Artist Reveals The Actual Ingredients Behind Our Beloved Fast Food Meals

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BLT

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Pork Burger

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Hot Dog

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Nuggets

In his ongoing project “Mystery Meat”, Texas-born visual artist Peter Augustus explores the disconnect between mass-produced foods and their “natural”, unprocessed form. Augustus’ photo series depicts various fast food dainties with their ingredients stripped down to their primal state: chicken nuggets to chicken feet, BLT to pork legs, etc.

The idea for the project was born after Augustus moved to Hong Kong where he currently resides. Artist was fascinated by the local meat shops, exposing various animal parts to their customers. He claims that Westerners are rarely in touch with “anything that even closely represents what kind of animals we are eating”. Most often, we purchase processed, prepackaged and showcased meat products without even knowing the real source.

The deeper and more disturbing side to Augustus’ work is the very notion of “mystery meat”. What is often marketed as 100 percent meat product, in reality comprises of various contents. The gruesome trend of intransparency is especially present in fast food market.

“I hope to cause the viewer to take into account what the natural form of their food looks like. I think the work highlights a number of important debates, and it is not meant to be repulsive — just to raise awareness. It also touches on the longstanding debate of the quality of chicken and meat products and the use of unnatural fillers and hormones in the animal products we eat daily.”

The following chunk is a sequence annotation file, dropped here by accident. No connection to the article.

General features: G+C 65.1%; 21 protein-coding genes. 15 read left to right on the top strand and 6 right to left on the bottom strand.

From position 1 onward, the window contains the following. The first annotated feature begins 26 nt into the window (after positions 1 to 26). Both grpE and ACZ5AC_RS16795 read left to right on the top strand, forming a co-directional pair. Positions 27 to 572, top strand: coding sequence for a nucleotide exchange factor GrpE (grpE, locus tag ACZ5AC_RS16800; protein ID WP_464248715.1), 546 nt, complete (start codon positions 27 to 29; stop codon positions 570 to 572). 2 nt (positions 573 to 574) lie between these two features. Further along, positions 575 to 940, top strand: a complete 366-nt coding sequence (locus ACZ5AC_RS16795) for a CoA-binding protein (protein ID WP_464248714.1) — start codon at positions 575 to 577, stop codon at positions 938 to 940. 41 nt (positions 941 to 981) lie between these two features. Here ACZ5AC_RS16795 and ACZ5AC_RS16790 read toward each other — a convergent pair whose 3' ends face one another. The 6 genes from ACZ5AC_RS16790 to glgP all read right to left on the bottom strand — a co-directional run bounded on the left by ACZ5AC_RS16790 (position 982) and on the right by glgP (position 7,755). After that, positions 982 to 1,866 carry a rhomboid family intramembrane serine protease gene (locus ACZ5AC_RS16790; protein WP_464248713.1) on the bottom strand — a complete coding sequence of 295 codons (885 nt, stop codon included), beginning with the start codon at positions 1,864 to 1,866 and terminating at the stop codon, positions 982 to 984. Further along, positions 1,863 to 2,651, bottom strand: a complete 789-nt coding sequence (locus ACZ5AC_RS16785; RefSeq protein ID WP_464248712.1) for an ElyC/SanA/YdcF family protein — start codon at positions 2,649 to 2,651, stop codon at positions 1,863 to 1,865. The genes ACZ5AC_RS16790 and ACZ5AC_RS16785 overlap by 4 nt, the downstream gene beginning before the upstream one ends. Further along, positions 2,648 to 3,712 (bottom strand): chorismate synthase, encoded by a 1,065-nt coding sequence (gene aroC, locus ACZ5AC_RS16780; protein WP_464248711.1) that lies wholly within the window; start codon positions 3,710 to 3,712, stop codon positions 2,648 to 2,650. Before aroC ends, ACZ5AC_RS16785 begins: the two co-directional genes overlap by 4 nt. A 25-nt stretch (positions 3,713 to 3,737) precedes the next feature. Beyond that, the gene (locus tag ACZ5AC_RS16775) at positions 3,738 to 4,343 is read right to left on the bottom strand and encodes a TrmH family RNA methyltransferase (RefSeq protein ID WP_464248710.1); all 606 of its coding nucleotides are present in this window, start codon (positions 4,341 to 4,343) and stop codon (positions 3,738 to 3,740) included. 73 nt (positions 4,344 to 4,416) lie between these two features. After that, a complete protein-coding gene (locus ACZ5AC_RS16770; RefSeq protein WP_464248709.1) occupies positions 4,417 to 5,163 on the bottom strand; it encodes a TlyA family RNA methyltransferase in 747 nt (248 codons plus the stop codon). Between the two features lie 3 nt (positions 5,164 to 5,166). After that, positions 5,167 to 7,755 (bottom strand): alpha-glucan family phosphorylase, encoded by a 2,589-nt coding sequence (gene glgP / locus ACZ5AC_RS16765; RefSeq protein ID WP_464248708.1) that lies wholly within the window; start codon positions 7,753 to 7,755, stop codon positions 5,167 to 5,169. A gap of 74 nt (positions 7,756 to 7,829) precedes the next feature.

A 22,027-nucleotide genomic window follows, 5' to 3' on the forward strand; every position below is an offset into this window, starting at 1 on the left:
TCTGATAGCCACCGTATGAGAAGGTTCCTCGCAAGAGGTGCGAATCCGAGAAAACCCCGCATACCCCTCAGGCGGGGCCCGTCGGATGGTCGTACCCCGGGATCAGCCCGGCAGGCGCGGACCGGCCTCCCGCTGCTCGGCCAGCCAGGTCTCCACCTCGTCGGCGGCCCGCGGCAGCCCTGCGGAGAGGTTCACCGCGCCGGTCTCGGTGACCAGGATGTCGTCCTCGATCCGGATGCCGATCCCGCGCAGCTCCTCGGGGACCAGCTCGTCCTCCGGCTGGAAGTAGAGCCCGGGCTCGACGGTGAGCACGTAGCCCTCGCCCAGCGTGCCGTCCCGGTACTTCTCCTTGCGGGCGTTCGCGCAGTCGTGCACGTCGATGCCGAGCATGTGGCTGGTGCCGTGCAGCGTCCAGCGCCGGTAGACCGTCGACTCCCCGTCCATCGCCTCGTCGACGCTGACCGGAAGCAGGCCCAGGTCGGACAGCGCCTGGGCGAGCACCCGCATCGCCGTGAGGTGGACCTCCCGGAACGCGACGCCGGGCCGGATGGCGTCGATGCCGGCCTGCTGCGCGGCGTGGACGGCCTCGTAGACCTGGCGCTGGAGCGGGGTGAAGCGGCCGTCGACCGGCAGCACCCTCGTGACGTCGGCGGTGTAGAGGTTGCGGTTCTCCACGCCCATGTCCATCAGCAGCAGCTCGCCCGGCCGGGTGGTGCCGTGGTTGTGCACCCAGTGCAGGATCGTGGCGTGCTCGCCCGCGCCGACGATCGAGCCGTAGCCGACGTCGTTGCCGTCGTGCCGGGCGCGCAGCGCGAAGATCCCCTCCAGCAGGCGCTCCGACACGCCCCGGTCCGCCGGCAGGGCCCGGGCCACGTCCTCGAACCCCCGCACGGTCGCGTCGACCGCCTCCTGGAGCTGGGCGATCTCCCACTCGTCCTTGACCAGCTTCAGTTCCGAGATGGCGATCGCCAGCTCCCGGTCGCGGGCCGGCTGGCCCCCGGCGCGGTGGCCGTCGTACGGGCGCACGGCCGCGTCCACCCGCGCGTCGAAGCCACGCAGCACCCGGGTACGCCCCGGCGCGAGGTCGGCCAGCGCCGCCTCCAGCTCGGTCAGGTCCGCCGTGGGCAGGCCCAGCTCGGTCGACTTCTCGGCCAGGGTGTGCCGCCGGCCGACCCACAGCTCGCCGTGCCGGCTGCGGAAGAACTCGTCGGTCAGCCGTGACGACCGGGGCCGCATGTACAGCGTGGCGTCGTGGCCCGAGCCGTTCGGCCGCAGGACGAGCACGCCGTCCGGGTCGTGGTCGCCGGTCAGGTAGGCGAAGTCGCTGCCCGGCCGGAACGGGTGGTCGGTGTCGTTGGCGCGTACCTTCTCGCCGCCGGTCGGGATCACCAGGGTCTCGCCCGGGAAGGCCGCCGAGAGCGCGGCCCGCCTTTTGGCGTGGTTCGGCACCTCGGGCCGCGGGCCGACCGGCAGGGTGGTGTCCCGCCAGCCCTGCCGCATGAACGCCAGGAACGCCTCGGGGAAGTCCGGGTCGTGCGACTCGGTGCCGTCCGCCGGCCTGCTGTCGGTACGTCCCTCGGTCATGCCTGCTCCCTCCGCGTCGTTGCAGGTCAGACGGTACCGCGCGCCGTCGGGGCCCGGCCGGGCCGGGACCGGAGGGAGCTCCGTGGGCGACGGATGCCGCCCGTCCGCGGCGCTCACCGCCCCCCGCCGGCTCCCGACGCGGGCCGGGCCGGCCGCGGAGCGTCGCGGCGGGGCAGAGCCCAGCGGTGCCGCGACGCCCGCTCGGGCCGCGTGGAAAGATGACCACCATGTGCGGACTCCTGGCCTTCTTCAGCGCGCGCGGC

(via Feature Shoot; Huffington Post)

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Jon Feinstein Gets Up Close And Personal With Fast Food

26 Grams, 2010 FeinsteinPhotography9 14 Grams, 2008

Food art. It’s everywhere. Yesterday I posted Emily Blincoe’s mouthwatering candy arrangements and today I’m posting these, well, not-so-mouthwatering photographs of fast food. Jon Feinstein’s Fast Food series is meant to expose the viewer to the repulsive aesthetics of the processed and chemicalized food marketed to us with an opposite aesthetic. Feinstein creates these images by taking still-warm fast food and placing them on a scanner, creating a stark black background and giving rise to a bit of condensation from some of the food. Each photograph is named for the amount of fat grams in each food, giving the series a scientific method of organizing and labeling them. After years of creating these images, Feinstein still craves fast food every now and again, a paradox that is not uncommon among his viewers.“I remember at the opening many gallery-goers responding that while their initial reaction was to be repulsed, something about the images also made them hungry.” (via)

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Dawn Tan’s Epic Munchies

Looking at Dawn Tan’s sculptures makes me hungry. The young Melbourne based artist is interested in how packaged food is taking over natural, organic food and how traditional made-from-scratch meals are becoming replaced by frozen/fast food. Dawn also has a fun series of performance based photography work that you can also check out after the jump.

(via: Share Some Candy)

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Artwork Of The Day: Dale Edwin Murray’s Fast Food

I love these minimal fast food prints by illustrator Dale Edwin Murray. His minimal grid based examination of fast food makes me want to buy a print and a super sized order of fries all at once!

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